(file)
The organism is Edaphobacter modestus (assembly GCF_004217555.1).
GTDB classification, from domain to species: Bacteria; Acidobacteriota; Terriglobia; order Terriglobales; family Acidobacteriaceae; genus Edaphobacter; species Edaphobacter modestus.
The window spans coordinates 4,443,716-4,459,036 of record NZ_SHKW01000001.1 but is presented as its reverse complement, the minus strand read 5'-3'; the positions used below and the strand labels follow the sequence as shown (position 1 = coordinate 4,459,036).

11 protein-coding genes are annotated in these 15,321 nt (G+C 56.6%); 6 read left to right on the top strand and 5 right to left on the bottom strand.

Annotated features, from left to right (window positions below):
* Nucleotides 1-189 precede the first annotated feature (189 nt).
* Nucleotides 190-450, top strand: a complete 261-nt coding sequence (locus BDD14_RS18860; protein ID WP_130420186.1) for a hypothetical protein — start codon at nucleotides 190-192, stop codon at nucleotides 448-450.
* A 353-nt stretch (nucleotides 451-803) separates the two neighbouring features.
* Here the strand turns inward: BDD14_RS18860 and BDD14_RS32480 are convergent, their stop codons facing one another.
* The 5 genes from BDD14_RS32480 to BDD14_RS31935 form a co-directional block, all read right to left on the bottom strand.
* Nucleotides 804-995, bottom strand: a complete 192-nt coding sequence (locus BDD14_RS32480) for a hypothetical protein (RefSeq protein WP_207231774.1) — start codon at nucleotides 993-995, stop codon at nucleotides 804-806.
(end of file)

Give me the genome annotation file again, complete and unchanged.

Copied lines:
The organism is Edaphobacter modestus (assembly GCF_004217555.1).
GTDB classification, from domain to species: Bacteria; Acidobacteriota; Terriglobia; order Terriglobales; family Acidobacteriaceae; genus Edaphobacter; species Edaphobacter modestus.
The window spans coordinates 4,443,716-4,459,036 of record NZ_SHKW01000001.1 but is presented as its reverse complement, the minus strand read 5'-3'; the positions used below and the strand labels follow the sequence as shown (position 1 = coordinate 4,459,036).

11 protein-coding genes are annotated in these 15,321 nt (G+C 56.6%); 6 read left to right on the top strand and 5 right to left on the bottom strand.

Annotated features, from left to right (window positions below):
* Nucleotides 1-189 precede the first annotated feature (189 nt).
* Nucleotides 190-450, top strand: a complete 261-nt coding sequence (locus BDD14_RS18860; protein ID WP_130420186.1) for a hypothetical protein — start codon at nucleotides 190-192, stop codon at nucleotides 448-450.
* A 353-nt stretch (nucleotides 451-803) separates the two neighbouring features.
* Here the strand turns inward: BDD14_RS18860 and BDD14_RS32480 are convergent, their stop codons facing one another.
* The 5 genes from BDD14_RS32480 to BDD14_RS31935 form a co-directional block, all read right to left on the bottom strand.
* Nucleotides 804-995, bottom strand: a complete 192-nt coding sequence (locus BDD14_RS32480) for a hypothetical protein (RefSeq protein WP_207231774.1) — start codon at nucleotides 993-995, stop codon at nucleotides 804-806.